Dr. Jon Edenfield Earns University of St. Augustine’s Health Sciences 20th Anniversary Occupational Therapy Professional Program Award
By Christina Swanson
Out of 1,400 occupational therapy graduates from the University of St. Augustine for Health Science’s (USAHS) Occupational Therapy (OT) Program — 20 years’ worth — one graduate stood out from all the rest. DR. JON EDENFIELD OTD, OTR/L, founder and director of Great Strides Rehabilitation Center in Mandarin, was presented with the 20th Anniversary Occupational Therapy Professional Award from the university’s Board of Directors for his outstanding commitment to the occupational therapy profession in leadership, advocacy, service, scholarship, mentorship and innovation.
Edenfield and his family were flown out to Carlsbad, CA, to receive this one-time award in celebration of the 20th anniversary of occupational therapy at the university, and the 100th anniversary of occupational therapy as a profession.
After earning his undergraduate degree in OT at the University of Florida, Edenfield attended and completed his masters at USAHS when the OT program was in its infancy, graduating in 2000 where he was presented with the outstanding OT student award. After working with special needs children he saw that most require multiple types of therapies with specialists typically at different locations. That’s when Edenfield created Great Strides — a comprehensive rehabilitation center for children – providing unique interdisciplinary teams of specialists at one rehab and special education facility so parents can meet their child’s varied needs in one location. He also earned his doctorate from USAHS, researching his capstone project for three years, titled “Pilot Study: The physiological effects of animal assisted therapy on children with autism spectrum disorder.”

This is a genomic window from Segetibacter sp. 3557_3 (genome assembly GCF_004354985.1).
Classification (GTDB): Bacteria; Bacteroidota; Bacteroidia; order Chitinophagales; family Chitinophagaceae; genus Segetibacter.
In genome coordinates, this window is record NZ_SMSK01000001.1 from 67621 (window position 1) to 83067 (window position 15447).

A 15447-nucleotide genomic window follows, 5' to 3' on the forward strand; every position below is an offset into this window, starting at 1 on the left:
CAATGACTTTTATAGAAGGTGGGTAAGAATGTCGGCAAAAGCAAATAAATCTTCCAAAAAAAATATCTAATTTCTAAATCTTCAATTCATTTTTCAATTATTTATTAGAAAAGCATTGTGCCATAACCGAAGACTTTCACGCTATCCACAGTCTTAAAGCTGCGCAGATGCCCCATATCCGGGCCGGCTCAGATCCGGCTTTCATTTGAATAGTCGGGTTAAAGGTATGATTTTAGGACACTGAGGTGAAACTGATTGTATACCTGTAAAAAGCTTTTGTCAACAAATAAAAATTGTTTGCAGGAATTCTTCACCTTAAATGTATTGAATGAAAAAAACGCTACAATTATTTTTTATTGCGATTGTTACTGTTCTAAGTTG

This pilot study was based on working with Nantuckett, after he completed the year-long process of acquiring and learning how to work with a service dog. “We came to the conclusion that having children interact with the dog before their sessions, whether therapy or educational, meant they would be more alert and receptive to learning and communicate and behave better,” said Edenfield.
In only 13 years, Great Strides has grown from a one-room space to a 19,000 square foot new building employing 85 specialists and assistants, helping children with disabilities from birth to 21-years-old. Great Strides also has after-school programs with speech, behavior and music therapies, with specialists also working with medically fragile daycares and schools.
“My biggest triumph is to take a family that has just found out that their child has been diagnosed with a disability, and give them a road map of help so they know that it is going to be OK,” said Edenfield. “Their life may be different than their original paradigm but they and their child are still going to have a good life.”
As Edenfield approached the podium, the USAHS presenter praised him for “upholding the legacy of the university with his innovative and broad range of programs helping special needs children.” The award ceremony also honored exceptional USAHS faculty.